Company's Quarterly Report on Form 10-Q for the quarterly
                        period ended March 31, 1999 and is incorporated herein by
                        reference.
 
         *10(j)         Amendment to the Company's 1994 Stock Option Plan, which was
                        filed as Exhibit 10(f) to the Company's Quarterly Report on
                        Form 10-Q for the quarterly period ended March 31, 1999 and
                        is incorporated herein by reference.
 
         *10(k)         Amendment to the Company's 1996 Stock Option Plan, which was
                        filed as Exhibit 10(g) to the Company's Quarterly Report on
                        Form 10-Q for the quarterly period ended March 31, 1999 and
                        is incorporated herein by reference.
 
         *10(l)         Amendment to the Company's 1997 Stock Option Plan, which was
                        filed as Exhibit 10(h) to the Company's Quarterly Report on
                        Form 10-Q for the quarterly period ended March 31, 1999 and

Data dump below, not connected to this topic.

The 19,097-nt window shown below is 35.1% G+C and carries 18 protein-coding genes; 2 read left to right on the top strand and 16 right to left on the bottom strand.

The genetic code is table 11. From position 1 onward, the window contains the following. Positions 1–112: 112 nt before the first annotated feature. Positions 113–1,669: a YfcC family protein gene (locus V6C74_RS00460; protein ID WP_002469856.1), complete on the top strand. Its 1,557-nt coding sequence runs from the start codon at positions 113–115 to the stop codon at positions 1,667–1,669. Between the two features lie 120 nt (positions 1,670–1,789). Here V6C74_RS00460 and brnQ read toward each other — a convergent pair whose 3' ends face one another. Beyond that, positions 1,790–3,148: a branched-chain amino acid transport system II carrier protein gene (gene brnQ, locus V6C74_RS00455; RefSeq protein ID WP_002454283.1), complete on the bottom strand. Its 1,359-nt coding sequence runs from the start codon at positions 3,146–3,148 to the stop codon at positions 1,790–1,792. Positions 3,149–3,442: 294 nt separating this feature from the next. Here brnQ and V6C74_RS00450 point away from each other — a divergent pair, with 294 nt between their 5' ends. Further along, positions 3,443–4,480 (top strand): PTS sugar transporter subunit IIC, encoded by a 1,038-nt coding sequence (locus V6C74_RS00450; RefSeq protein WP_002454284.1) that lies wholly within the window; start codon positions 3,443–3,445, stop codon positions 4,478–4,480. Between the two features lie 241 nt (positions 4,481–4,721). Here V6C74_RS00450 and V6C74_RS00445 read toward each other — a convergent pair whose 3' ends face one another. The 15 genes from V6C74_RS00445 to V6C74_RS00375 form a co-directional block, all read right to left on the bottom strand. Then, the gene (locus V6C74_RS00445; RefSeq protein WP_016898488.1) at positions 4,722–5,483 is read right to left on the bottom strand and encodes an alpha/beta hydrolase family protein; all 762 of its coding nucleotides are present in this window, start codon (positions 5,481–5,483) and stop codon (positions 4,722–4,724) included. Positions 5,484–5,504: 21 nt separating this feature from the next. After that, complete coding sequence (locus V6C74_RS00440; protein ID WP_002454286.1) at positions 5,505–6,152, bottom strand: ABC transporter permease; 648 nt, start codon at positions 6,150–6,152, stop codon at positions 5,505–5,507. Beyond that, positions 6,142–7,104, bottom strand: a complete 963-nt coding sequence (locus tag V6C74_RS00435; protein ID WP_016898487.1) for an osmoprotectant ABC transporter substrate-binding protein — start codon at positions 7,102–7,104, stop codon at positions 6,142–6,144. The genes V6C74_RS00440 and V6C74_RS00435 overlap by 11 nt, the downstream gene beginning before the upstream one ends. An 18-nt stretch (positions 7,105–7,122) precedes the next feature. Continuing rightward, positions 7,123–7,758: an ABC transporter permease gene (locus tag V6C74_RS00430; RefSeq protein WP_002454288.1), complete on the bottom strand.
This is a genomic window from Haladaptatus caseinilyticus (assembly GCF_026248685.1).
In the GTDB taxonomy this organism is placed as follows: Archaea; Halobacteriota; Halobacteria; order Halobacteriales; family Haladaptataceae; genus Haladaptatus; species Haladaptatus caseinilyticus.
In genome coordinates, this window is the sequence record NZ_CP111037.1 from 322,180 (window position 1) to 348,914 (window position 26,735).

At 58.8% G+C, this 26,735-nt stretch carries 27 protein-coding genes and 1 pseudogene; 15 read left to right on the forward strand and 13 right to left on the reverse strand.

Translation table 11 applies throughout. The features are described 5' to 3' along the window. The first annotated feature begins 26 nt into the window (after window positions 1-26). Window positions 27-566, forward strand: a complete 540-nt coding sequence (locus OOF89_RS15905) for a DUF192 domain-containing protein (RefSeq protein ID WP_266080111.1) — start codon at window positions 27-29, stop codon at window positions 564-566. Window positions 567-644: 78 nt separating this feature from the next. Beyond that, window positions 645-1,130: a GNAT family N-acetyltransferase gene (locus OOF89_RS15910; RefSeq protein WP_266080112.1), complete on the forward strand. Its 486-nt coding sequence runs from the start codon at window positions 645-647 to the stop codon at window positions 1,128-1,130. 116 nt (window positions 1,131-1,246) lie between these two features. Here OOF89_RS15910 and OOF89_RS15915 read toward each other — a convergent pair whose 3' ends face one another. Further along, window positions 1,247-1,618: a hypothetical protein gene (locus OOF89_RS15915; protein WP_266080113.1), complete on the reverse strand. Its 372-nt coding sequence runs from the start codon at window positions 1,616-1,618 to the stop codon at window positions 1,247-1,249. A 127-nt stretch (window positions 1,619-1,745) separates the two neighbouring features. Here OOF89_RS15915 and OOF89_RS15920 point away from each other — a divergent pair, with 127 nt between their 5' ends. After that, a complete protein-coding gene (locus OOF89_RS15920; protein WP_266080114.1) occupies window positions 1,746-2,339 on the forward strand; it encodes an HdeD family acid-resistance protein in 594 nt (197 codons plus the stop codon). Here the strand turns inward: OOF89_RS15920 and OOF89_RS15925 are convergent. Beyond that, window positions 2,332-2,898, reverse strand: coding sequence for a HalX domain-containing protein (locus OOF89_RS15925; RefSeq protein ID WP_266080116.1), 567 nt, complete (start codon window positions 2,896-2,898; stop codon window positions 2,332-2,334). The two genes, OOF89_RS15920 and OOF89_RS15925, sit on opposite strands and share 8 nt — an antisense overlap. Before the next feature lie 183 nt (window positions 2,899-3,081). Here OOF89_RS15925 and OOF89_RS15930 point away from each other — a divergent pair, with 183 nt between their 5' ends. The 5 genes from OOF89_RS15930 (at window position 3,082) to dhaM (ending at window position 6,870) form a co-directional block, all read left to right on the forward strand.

is incorporated herein by reference.
 
         *10(m)         Amended 1998 Stock Option Plan of the Company, which was
                        filed as Exhibit 10(i) to the Company's Quarterly Report on
                        Form 10-Q for the quarterly period ended March 31, 1999 and
                        is incorporated herein by reference.
 
         *10(n)         Third Amendment to the Company's 1998 Stock Option Plan,
                        which was filed as Exhibit 10(j) to the Company's Quarterly
                        Report on Form 10-Q for the quarterly period ended March 31,
                        1999 and is incorporated herein by reference.
 
         *10(o)         Written description of the Green Spring Health Services,
                        Inc. Annual Incentive Plan for the period ended September
                        30, 1998, which was filed as Exhibit 10(s) to the Company's
                        Annual Report on Form 10-K for the year ended September 30,
                        1998 and is incorporated herein by reference.
 
         *10(p)         Magellan Corporate Short-Term Incentive Plan for the fiscal
                        year ended September 30, 1999, which was filed as Exhibit
                        10(a) to the Company's Quarterly Report on Form 10-Q for the
                        quarterly period ended March 31, 1999 and is incorporated
                        herein by reference.
 
         *10(q)         Magellan Behavioral Health Short-Term Incentive Plan for the
                        fiscal year ended September 30, 1999, which was filed as
                        Exhibit 10(b) to the Company's Quarterly Report on Form 10-Q